Maria Sibelius with her children Linda and Janne in 1867
Johan Christian Julius Sibelius was born on the 8th December 1865 in Hämeenlinna, a small garrison town in the Grand Duchy of Finland. The country was at that time part of the Russian Empire. His father was Christian Gustaf Sibelius, a 44-year-old medical doctor who was City Medical Officer and physician to the Hämeenlinna Sniper Battalion. The composer’s mother was Maria Charlotta Sibelius, née Borg, who was aged 24 at the time of his birth.
The couple decided to call their son Janne in memory of Doctor Sibelius's brother, Johan
"Janne" Sibelius, who had been the captain of a merchant ship. Later on it became Janne’s habit to modify his official first names, writing them in the order Johan Julius Christian. During his student years, he began to use visiting cards which he had found in the estate of his uncle, Johan Sibelius. In the fashion of the times, his uncle had written his name on the cards using a French form. Thus Johan Christian Julius
"Janne" Sibelius became known to posterity as Jean Sibelius.
Janne's father died of typhoid fever in July 1868, during years of severe famine. Janne was left with a vague recollection of a cigar-scented father, who had clasped the boy in his arms and shown him a picture book with a picture of a white swan.
Doctor Sibelius had had to pay about 13,500 euros (in today’s money) to settle the debts of friends for whom he had stood guarantor. Moreover, the debts of the estate with funeral expenses amounted to 15,000 euros. The estate was declared bankrupt, and most of the personal property was taken over by creditors. Maria Sibelius’s widow’s pension was not sufficient to maintain a house of her own. She and the children had to move in with her mother, Katarina Borg (née Haartman), who was the wife of a Dean.
Katarina Borg (1812-1892), the composer's grandmother
Little Janne had a vivid imagination. When his mother was playing the square piano, he crawled under it and tried to associate the notes he heard with the colours of the stripes of the rag rug. He made up stories about fairies, and about fires which he imagined he had seen in the neighbouring houses. Janne's relatives took him to concerts from an early age, and from the age of four he tried to pick out chords and melodies on the piano.
The family spent the summers with Janne's paternal grandmother Katarina Fredrika Sibelius and his aunt Evelina Sibelius in Loviisa. There they attended summer concerts where Janne would make loud comments on the music from the audience. In Loviisa, the Sucksdorffs, who were related to the Sibelius family, arranged musical and poetry evenings at which little Janne was present.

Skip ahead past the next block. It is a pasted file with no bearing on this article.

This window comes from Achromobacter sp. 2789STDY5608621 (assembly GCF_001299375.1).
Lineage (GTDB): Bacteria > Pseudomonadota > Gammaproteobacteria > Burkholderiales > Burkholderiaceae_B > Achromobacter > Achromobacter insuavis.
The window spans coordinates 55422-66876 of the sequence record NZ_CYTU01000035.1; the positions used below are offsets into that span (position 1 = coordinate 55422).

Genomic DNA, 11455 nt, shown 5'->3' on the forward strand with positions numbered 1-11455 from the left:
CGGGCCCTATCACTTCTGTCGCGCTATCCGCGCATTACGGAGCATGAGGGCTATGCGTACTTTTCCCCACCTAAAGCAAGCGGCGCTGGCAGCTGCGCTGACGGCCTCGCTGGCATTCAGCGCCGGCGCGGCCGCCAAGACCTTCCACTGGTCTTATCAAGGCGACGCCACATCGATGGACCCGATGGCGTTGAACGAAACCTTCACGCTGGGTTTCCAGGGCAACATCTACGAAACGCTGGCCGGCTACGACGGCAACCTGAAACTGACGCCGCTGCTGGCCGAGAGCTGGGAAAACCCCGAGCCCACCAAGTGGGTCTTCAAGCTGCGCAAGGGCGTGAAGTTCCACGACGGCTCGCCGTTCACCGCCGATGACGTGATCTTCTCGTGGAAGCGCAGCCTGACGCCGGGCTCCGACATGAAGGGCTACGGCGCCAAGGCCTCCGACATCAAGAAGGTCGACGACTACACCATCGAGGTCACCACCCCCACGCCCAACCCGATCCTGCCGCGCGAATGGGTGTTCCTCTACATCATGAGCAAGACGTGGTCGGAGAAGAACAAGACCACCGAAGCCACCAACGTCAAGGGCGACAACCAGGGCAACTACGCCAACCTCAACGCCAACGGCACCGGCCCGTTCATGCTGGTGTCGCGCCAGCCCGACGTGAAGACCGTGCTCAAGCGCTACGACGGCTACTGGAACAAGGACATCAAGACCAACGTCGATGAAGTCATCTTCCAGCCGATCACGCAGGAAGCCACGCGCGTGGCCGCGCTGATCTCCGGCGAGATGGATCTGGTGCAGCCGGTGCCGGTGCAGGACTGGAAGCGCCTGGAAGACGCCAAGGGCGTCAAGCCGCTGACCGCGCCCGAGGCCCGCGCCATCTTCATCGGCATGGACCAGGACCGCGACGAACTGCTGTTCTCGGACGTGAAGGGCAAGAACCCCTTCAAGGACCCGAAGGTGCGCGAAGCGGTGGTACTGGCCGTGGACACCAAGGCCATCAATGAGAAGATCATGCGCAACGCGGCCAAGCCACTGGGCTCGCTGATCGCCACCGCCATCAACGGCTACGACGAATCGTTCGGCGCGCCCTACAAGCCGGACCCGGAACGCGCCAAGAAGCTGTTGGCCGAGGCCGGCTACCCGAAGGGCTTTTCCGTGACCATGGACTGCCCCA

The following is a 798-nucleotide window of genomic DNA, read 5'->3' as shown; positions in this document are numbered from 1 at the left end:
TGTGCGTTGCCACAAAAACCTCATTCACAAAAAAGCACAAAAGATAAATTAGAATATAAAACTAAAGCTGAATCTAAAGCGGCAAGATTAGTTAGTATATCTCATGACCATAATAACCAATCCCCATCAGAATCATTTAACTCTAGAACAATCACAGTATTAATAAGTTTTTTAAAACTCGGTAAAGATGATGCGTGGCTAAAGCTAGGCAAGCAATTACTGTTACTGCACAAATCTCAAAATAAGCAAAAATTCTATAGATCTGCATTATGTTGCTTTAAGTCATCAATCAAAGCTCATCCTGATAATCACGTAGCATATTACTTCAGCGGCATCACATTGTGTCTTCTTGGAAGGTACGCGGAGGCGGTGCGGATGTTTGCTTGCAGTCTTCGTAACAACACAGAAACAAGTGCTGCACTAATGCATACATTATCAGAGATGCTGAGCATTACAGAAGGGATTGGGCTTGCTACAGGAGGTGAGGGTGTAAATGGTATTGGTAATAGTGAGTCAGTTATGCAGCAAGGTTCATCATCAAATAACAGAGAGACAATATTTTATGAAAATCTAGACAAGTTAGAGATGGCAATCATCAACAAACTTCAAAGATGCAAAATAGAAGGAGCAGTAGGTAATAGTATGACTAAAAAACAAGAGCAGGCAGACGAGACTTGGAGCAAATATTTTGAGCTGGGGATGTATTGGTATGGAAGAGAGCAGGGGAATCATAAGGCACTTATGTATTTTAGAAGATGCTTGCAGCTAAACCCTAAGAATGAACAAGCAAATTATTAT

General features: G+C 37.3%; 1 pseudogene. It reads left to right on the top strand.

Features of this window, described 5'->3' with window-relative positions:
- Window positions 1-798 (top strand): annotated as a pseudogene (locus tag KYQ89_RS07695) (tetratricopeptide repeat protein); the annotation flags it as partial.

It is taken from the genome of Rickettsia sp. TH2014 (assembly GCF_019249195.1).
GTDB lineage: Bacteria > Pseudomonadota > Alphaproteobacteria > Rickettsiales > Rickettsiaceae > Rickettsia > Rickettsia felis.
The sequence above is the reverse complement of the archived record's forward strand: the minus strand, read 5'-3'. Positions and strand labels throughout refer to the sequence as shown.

"Loviisa was my sun and joy. Hämeenlinna was my school town, Loviisa was freedom," Sibelius recollected later.
An example of the young Sibelius’s imagination: an illustration in a letter to his aunt Evelina, December 1875.
In the autumn of 1872 Janne started at the Swedish preparatory school of Eva Savonius. The boy was restless, and he was often put under the teacher's desk as a punishment. During these years, Aunt Julia tried to give Janne more systematic piano lessons, hitting him
"on the fingers with a knitting needle" after every wrong note. The method did not suit Janne, who soon lapsed into improvising and criticising Aunt Julia's music students.
Nevertheless, under his aunt's instruction – if not before – the boy learned to read music. In the years that followed he played music that interested him, both solo pieces and piano duets with his big sister Linda. Linda recollected later that Janne also wrote compositions
"at quite an early age" for piano and violin.
Janne’s mother tongue was Swedish, but in 1874 he was transferred to Lucina Hagman's Finnish-language preparatory school, since he had to learn Finnish in order to be admitted to the Hämeenlinna Normal Lyceum. Hämeenlinna was an unusual Finnish town for its time: there one could become a secondary school graduate in Finnish, but not in Swedish. Finland had been part of Sweden until 1809 and the dominant language of the educated classes was still Swedish, not Finnish.
At school, Janne's best friend was Walter von Konow from Lahinen Manor in Sääksmäki. Janne's imagination was now in full flow: the boys and their friends improvised fairy plays, and they started up a little orchestra which used instruments such as
"triangles, harmonicas, toy ocarinas and bells". Janne conducted the concerts from the piano.
"Janne" Sibelius as a young secondary school student
In 1876 Janne applied for and was admitted to Hämeenlinna Finnish Normal Lyceum. Music played no significant part in the syllabus of the school, and
the singing lessons did not really reveal Janne's talent. During the first years, his mark for singing was eight (i.e. fairly good).
Sibelius was considered an absent-minded pupil, who preferred to write music notes in the margins of his exercise books. However, he did well in mathematics and botany. In his leisure time, Janne was a bookworm, and later he took up hunting. He read a great deal and admired Runeberg, the poet, so greatly that when he visited the poet's tomb he felt that Runeberg’s soul had flowed into him.
Johan Ludvig Runeberg (1804-1877)